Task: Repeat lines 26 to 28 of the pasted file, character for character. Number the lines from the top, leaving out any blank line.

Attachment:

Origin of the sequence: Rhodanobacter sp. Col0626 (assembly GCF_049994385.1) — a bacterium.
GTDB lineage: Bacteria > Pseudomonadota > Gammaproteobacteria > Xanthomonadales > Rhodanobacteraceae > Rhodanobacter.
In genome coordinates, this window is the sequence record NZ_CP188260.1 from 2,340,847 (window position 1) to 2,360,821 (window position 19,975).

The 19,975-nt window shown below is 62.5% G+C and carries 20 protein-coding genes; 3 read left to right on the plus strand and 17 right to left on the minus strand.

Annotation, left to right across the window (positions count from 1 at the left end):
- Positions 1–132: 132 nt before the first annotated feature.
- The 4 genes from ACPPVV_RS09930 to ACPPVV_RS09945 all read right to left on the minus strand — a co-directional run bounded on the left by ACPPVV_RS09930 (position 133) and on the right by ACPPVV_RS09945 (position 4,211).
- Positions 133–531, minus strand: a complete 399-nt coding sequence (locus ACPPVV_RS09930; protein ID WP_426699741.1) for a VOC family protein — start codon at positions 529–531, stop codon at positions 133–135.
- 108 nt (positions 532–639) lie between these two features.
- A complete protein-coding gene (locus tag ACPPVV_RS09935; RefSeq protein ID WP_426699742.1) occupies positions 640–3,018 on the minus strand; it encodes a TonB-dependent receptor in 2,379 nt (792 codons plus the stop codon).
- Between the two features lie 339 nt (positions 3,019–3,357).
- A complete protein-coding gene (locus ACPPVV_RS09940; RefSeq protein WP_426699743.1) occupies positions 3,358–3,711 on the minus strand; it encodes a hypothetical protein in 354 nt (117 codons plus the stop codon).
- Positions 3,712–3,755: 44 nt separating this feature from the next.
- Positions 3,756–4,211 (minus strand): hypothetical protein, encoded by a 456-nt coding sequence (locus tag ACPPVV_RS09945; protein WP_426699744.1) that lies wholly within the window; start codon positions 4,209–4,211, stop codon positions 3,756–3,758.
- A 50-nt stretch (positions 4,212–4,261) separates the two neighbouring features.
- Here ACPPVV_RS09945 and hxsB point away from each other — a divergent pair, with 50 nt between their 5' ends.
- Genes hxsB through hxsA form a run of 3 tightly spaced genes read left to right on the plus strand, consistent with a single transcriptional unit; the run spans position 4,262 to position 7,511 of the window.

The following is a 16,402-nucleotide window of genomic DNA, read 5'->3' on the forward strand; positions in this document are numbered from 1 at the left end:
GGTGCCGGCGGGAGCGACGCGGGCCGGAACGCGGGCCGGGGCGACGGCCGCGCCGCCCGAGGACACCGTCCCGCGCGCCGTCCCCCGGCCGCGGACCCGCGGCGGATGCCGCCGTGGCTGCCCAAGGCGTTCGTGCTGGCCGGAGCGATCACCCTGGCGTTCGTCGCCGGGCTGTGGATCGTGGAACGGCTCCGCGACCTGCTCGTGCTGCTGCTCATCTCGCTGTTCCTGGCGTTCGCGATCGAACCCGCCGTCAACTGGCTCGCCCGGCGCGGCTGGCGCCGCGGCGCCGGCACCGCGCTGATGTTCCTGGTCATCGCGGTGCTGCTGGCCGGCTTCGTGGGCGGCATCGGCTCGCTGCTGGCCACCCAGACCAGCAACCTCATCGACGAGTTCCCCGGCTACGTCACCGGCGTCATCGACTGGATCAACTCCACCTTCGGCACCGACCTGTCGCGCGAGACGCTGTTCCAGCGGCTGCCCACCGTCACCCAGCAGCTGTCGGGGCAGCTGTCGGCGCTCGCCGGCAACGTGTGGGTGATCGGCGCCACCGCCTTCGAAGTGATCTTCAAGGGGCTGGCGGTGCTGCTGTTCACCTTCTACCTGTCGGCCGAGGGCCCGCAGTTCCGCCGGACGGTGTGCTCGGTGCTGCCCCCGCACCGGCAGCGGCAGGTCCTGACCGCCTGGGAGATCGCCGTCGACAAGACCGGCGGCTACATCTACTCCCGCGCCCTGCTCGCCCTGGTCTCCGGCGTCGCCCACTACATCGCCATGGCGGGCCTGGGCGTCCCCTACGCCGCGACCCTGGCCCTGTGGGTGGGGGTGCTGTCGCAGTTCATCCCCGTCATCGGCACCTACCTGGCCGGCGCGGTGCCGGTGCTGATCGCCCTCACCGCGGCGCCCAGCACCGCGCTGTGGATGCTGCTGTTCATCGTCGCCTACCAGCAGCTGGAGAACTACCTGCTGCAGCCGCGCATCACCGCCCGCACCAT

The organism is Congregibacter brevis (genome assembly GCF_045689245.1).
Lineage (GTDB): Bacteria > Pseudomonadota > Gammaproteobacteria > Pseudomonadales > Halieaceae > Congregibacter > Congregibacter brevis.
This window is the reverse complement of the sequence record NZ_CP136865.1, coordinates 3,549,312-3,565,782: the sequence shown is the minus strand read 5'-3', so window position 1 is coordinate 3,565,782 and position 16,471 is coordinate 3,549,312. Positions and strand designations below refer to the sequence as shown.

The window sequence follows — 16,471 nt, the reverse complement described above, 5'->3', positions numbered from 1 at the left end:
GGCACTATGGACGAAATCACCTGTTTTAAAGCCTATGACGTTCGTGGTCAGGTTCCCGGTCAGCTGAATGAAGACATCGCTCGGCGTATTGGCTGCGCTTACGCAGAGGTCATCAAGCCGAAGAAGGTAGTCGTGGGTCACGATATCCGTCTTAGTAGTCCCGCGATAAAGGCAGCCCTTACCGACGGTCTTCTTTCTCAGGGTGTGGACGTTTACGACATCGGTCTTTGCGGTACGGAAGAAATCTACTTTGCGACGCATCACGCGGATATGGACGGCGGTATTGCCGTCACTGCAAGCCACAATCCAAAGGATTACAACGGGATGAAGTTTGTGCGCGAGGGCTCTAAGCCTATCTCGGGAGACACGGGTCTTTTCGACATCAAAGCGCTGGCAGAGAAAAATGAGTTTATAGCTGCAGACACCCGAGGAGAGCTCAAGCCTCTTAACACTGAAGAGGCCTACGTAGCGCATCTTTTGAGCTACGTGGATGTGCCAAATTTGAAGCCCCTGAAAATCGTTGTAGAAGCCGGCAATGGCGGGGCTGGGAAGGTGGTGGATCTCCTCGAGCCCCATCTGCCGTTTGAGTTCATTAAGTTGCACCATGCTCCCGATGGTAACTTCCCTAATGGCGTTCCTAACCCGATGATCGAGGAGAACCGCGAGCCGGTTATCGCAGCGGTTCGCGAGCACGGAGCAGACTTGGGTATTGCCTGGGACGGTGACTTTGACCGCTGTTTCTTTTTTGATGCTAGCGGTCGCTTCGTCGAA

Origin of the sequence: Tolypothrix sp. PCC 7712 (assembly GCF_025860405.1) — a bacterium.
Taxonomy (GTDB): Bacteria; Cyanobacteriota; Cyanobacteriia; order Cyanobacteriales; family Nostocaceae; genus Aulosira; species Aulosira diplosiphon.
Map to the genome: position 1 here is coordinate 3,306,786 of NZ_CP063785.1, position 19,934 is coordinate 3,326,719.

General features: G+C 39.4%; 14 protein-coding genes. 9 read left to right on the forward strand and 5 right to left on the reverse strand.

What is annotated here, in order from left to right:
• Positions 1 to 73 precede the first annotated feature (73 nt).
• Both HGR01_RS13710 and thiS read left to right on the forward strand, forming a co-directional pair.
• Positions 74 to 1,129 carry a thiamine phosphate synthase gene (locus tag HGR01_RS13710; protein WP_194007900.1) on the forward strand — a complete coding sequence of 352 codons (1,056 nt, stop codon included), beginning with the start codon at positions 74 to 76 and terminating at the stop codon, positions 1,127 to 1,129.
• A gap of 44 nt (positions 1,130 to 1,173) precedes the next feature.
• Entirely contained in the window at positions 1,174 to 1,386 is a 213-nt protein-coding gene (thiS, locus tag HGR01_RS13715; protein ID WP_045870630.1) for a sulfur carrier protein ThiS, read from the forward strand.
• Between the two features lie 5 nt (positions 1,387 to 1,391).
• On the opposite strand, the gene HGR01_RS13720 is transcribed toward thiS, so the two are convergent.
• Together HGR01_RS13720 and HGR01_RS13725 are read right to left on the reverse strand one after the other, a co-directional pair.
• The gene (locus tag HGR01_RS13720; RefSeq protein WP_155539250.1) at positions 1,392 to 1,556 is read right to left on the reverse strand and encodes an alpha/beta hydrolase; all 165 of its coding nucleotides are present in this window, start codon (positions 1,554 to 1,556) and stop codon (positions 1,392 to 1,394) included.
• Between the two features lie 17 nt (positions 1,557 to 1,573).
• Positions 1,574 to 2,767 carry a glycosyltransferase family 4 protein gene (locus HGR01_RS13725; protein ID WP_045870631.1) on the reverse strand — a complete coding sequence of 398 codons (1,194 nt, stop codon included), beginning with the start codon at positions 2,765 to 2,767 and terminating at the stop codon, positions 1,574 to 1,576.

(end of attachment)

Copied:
Taxonomy (GTDB): Bacteria; Cyanobacteriota; Cyanobacteriia; order Cyanobacteriales; family Nostocaceae; genus Aulosira; species Aulosira diplosiphon.
Map to the genome: position 1 here is coordinate 3,306,786 of NZ_CP063785.1, position 19,934 is coordinate 3,326,719.

General features: G+C 39.4%; 14 protein-coding genes. 9 read left to right on the forward strand and 5 right to left on the reverse strand.